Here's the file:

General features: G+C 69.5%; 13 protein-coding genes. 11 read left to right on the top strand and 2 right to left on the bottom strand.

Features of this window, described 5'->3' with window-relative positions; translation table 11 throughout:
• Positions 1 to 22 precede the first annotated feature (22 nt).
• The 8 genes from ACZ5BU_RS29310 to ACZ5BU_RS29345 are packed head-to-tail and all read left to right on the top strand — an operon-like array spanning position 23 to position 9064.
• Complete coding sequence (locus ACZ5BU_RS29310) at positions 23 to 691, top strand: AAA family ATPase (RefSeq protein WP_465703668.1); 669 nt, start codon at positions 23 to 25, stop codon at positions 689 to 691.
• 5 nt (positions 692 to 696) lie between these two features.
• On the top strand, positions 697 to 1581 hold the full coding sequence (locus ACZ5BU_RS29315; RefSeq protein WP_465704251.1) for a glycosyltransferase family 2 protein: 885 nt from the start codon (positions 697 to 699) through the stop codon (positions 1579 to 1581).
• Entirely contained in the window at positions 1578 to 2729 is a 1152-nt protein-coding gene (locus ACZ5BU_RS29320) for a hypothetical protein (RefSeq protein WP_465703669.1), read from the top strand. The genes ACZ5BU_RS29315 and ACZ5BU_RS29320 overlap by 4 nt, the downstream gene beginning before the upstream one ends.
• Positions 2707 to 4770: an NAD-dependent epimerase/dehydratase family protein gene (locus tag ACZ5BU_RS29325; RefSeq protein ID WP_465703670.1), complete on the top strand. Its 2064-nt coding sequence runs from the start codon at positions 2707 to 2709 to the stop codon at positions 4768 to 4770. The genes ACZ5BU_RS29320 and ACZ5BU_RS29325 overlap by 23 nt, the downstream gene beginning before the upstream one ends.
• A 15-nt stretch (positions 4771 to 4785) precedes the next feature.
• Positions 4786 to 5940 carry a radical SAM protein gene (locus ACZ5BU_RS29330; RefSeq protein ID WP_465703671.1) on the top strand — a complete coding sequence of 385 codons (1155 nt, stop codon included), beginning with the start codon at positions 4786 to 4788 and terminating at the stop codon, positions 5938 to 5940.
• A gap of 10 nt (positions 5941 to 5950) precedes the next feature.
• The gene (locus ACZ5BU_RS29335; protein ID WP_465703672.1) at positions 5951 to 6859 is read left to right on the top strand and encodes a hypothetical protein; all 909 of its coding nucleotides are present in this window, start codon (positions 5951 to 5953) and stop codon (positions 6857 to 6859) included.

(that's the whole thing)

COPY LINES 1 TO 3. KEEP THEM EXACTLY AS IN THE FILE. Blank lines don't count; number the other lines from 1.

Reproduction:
General features: G+C 69.5%; 13 protein-coding genes. 11 read left to right on the top strand and 2 right to left on the bottom strand.

Features of this window, described 5'->3' with window-relative positions; translation table 11 throughout:
• Positions 1 to 22 precede the first annotated feature (22 nt).